The settlement (and Resolute) was created by the Canadian government in 1953, partly to assert sovereignty in the High Arctic during the Cold War. Eight Inuit families from Inukjuak, Quebec (on the Ungava Peninsula) were relocated after being promised homes and game to hunt, but the relocated people discovered no buildings and very little familiar wildlife. They were told that they would be returned home after a year if they wished, but this offer was later withdrawn as it would damage Canada's claims to sovereignty in the area and the Inuit were forced to stay. Eventually, the Inuit learned the local beluga whale migration routes and were able to survive in the area, hunting over a range of 18,000 km2 (6,900 sq mi) each year.
In 1993, the Canadian government held hearings to investigate the relocation program. The Royal Commission on Aboriginal Peoples issued a report entitled The High Arctic Relocation: A Report on the 1953-55 Relocation, recommending a settlement. The government paid $10 million CAD to the survivors and their families, and gave a formal apology in 2008.
In 2009, Looty Pijamini was commissioned by the Canadian Government to design a monument in memory of the relocation. Depicting a sad-looking woman with a young boy and a husky, the monument was unveiled by John Duncan, Minister of Indian Affairs and Northern Development and Federal Interlocutor for Métis and Non-Status Indians, on September 10, 2010.
In 1970, Bell Canada established what was then the world's most northerly telephone exchange (operated since 1992 by Northwestel). It's in the 867 area code (formally 819, before October 1997) with its only exchange code of 980.
- Florin Fodor, a Romanian who was arrested trying to enter Canada via Grise Fiord in 2006.
- Nunavummiut vie for council positions in upcoming hamlet elections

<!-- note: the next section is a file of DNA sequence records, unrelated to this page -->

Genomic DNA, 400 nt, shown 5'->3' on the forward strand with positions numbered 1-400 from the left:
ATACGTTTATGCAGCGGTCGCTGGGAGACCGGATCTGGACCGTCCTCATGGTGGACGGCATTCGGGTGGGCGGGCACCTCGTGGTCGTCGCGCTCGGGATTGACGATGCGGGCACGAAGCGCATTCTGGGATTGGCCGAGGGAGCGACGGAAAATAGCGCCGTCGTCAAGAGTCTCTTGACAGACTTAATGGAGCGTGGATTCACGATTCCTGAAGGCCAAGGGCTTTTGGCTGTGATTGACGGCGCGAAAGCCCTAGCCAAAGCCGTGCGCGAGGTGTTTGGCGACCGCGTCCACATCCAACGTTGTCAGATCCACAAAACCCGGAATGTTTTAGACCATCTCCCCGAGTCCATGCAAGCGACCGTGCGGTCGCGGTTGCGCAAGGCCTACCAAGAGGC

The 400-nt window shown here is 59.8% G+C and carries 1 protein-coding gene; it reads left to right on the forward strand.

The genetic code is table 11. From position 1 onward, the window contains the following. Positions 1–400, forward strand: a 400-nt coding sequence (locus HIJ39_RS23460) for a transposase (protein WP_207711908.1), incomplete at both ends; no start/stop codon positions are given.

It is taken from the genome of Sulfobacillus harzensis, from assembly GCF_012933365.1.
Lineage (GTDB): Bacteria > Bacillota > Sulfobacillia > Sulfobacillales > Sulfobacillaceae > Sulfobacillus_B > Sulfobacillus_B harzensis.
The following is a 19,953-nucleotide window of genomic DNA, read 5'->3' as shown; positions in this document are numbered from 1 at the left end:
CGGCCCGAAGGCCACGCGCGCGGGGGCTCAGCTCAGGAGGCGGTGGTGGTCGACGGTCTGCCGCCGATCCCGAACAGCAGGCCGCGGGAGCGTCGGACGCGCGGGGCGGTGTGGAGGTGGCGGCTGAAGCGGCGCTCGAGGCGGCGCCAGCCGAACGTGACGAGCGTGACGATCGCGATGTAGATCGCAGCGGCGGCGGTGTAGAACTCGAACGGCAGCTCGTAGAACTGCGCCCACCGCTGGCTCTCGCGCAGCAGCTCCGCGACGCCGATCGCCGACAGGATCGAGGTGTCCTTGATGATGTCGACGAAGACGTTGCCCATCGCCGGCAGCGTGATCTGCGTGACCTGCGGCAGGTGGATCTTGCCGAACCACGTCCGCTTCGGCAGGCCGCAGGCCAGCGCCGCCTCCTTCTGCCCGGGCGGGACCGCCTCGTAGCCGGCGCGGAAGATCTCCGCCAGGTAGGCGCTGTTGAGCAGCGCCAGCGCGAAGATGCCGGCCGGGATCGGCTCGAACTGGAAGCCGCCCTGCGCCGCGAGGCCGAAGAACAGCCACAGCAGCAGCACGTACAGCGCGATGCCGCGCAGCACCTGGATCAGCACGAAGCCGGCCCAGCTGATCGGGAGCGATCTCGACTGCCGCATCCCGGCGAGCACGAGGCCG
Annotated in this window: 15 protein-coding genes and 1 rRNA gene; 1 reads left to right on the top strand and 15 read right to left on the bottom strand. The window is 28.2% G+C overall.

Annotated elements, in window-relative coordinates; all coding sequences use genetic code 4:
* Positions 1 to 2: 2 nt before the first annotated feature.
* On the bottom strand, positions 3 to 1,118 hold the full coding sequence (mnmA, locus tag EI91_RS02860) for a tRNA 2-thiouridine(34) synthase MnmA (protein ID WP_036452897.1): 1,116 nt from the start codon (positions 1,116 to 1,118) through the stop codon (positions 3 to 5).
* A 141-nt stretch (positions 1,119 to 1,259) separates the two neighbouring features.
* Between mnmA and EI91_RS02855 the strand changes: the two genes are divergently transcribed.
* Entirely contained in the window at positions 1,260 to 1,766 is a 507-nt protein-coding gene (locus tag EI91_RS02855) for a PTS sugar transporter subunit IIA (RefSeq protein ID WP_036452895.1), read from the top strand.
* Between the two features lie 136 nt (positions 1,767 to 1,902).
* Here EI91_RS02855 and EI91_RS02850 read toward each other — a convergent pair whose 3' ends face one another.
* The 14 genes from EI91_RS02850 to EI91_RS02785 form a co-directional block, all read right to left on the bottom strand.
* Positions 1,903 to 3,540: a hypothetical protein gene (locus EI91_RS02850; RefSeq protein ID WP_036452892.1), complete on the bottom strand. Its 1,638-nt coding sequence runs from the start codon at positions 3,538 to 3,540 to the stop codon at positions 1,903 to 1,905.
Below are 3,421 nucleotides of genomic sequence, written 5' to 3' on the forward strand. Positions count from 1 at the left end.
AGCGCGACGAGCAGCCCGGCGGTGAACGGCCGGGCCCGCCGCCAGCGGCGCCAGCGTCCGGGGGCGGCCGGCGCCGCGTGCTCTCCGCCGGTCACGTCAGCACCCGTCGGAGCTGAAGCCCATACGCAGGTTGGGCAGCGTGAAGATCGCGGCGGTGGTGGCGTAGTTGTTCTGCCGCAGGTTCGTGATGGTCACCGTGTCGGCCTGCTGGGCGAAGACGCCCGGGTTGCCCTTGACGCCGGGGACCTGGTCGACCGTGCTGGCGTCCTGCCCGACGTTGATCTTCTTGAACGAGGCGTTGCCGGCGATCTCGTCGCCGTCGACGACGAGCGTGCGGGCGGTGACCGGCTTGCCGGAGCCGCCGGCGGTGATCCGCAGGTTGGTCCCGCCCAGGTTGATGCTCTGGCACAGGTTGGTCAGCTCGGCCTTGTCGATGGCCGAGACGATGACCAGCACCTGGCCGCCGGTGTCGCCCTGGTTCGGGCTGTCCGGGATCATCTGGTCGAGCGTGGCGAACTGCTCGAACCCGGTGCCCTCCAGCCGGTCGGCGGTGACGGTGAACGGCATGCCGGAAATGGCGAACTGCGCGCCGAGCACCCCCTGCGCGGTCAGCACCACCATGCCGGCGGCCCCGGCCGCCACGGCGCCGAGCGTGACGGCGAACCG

- Results for the constituency of Quttiktuq at Elections Nunavut
- "Census Profile - Census subdivision". 2.statcan.gc.ca. 2012-11-02. Retrieved 2013-02-28.
- Elevation at airport. Canada Flight Supplement. Effective 0901Z 24 July 2014 to 0901Z 18 September 2014
- . CBC News. October 8, 2014 [http://www.cbc.ca/news/canada/north/grise-fiord-fire-hall-catches-fire-1.2792914 title=Grise Fiord fire hall catches fire http://www.cbc.ca/news/canada/north/grise-fiord-fire-hall-catches-fire-1.2792914 title=Grise Fiord fire hall catches fire]. Missing or empty
- Grise Fiord: Wildlife
- Curt Taylor Griffiths, Gregory Saville, Darryl S. Wood, and Evelyn Zellerer. POLICING THE BAFFIN REGION, N.W.T.: Findings From the Eastern Arctic Crime and Justice Study, 1995 
- "Aboriginal Peoples Survey", Statistics Canada, 1994, cited on p17 of Curt Taylor Griffiths, Gregory Saville, Darryl S. Wood, and Evelyn Zellerer, POLICING THE BAFFIN REGION, N.W.T.: Findings From the Eastern Arctic Crime and Justice Study 
- Buott -Certified Weather Observer, Cory. "Environment Canada Surface Weather Record". Surface Weather Record (form 2322) all (all).
- http://www.myweather2.com/City-Town/Canada/Northwest-Territories/Grise-Fiord/climate-profile.aspx. Missing or empty
- "Grise Fiord: History". Grisefiord.ca. Retrieved 2013-01-10.
- McGrath, Melanie. The Long Exile: A Tale of Inuit Betrayal and Survival in the High Arctic. Alfred A. Knopf, 2006 (268 pages) Hardcover: ISBN 0-00-715796-7 Paperback: ISBN 0-00-715797-5
- The High Arctic Relocation: A Report on the 1953-55 Relocation by René Dussault and George Erasmus, produced by the Royal Commission on Aboriginal Peoples, published by Canadian Government Publishing, 1994 (190 pages)
- Royte, Elizabeth (2007-04-08). "Trail of Tears". The New York Times.
- "Carvers chosen for Arctic monuments", Northern News Services. Retrieved 1 June 2011.
- "Minister Duncan Attends Unveiling of Inuit Relocation Monuments", Indian and Northern Affairs Canada. Retrieved 1 June 2011.
- Gabriel Zarate, "For Grise Fiord’s exiles, an apology that came too late", Nunatsiaq Online. Retrieved 1 June 2011.